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Policymakers can benefit from support by researchers

The international project REPOPA found usable ways to support policymakers in their use of research evidence in developing policies. The results from the project were presented at the Final Symposium of the project in Brussels on Thursday September 8th, 2016.

Researchers provide recommendations to policymakers to take health issues such as physical activity seriously and integrate it in everyday lives of people. This is more easily said than done. Policymakers juggle with numerous pressures, points of view and resources. Research evidence is not the primary driver of their work, that is often led by peer reviews and publications. In the international project REPOPA partners from Europe and Canada have worked together to combine researchers and policymakers in the work with evidence based decisions.


REPOPA stands for Research into Policy to enhance Physical Activity; it is a five year project, ending in September 2016. The project is funded by European Union, 7th Framework Program. Researchers from six EU countries of Denmark, Finland, Italy, the Netherlands, Romania, UK, plus Canada are project partners.

Project coordinator, professor Aja R. Aro from the University of Southern Denmark, says,

“When we as a society develop new knowledge and ideas, we cannot work in silos. Knowledge from researchers must be put into action so that policymakers can use evidence based research results when they are making decisions that affect the public. Our work from REPOPA shows, that this is possible,” says Aja R. Aro.

The first year results in the REPOPA project confirmed that research evidence was seldom used in policymaking; it was other kinds of information and priorities, which were more central. Further, several barriers were found for using research; for example, research was not available or applicable when needed academic language was difficult, and there were no procedures to gather research knowledge or meet researchers. This was found by studying 21 existing policies in six European countries and by interviewing 86 stakeholders involved in making those policies.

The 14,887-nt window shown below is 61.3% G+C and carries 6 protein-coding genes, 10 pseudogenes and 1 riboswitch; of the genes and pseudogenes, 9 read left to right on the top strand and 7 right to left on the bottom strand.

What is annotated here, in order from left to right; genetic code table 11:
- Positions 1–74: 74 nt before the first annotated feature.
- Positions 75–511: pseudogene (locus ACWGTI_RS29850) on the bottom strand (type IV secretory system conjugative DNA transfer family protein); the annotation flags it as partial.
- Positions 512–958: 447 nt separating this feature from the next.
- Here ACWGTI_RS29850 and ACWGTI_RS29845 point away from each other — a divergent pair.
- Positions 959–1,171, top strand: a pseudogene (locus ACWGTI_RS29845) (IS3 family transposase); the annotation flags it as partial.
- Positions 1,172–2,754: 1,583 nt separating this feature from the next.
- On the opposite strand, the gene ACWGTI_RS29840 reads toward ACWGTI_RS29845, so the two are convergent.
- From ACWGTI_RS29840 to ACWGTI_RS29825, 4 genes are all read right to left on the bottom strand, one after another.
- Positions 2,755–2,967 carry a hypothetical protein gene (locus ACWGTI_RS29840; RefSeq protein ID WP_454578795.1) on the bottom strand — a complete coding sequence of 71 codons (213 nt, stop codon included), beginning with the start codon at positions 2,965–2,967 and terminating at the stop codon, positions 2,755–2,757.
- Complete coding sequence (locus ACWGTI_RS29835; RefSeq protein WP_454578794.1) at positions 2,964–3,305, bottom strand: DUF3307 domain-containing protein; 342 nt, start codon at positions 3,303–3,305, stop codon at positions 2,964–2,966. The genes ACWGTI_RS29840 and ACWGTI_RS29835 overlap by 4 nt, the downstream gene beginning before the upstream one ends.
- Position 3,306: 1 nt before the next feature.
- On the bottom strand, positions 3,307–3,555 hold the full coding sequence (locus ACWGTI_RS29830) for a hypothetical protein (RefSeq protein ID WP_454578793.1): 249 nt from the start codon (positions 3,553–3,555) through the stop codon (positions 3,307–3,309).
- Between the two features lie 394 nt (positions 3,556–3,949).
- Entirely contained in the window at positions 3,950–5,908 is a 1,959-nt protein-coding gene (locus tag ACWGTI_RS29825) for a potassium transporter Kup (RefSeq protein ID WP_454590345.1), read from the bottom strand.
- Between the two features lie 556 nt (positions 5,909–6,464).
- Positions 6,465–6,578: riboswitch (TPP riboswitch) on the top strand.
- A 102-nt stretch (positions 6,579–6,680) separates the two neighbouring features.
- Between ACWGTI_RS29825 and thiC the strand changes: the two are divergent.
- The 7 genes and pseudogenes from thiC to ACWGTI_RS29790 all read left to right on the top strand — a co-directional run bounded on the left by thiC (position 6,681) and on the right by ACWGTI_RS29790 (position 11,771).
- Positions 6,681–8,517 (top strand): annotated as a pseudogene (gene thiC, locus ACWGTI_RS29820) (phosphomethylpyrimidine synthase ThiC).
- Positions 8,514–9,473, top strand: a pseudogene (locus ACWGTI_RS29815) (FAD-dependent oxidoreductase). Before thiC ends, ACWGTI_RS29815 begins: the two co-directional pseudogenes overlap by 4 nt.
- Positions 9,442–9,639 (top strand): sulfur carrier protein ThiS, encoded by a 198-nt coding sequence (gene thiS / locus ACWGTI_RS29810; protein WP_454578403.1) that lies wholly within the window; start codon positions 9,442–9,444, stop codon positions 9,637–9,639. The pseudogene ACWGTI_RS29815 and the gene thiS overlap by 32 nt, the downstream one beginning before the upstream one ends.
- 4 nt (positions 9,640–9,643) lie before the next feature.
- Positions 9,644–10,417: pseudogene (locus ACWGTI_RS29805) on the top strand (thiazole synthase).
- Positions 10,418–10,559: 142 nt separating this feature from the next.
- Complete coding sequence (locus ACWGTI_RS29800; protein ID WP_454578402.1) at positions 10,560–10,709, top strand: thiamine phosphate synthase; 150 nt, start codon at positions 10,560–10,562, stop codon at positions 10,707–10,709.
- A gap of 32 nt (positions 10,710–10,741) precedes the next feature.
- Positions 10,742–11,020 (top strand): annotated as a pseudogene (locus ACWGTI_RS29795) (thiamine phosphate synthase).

The REPOPA project further developed the findings into usable tools such as indicators for evidence-informed policymaking. These indicators can be used as a checklist in policymaking to assess how well the policy in question is actually evidence-informed.

REPOPA used physical activity as the theme in its work; however, the lessons learned and tools developed can be applied to other fields, especially in the area of healthy living. The project differs from many research projects also in its usable end-products. Indicators for evidence-informed policymaking are one product. The project also built a web-based umbrella platform with country platforms for evidence-informed policymaking in physical activity. These platforms bring together different actors and sectors in the countries to network and collaborate in combining research evidence and real-life policymaking.  Finally, REPOPA had an in-built evaluation mechanism to monitor and guide the project work

The REPOPA results and action points rising from them were discussed in the Symposium, where over 20 invited experts representing ministries, institutes and different organizations in Europe took part, together with the same number of REPOPA researchers.

More about the REPOPA project on:

Questions? Ask REPOPA Coordinator Contact: Arja R Aro;, / +45 6011 1874.

REPOPA partners:

  • University of Southern Denmark (Coordinator), Denmark
  • Tilburg University/Tranzo, the Netherlands
  • National Institute for Health and Welfare, Finland
  • National Research Council, Italy
  • Research Center for Prevention and Health, Denmark
  • Babeș-Bolyai University, Romania
  • University of Ottawa, Canada
  • Netherlands Institute for Health Promotion, the Netherlands (2011-2012)
  • Herefordshire Primary Care Trust (2011-2013), UK
  • Dutch Institute for Healthcare Improvement, the Netherlands (2012-2015)

See also

Editing was completed: 19.09.2016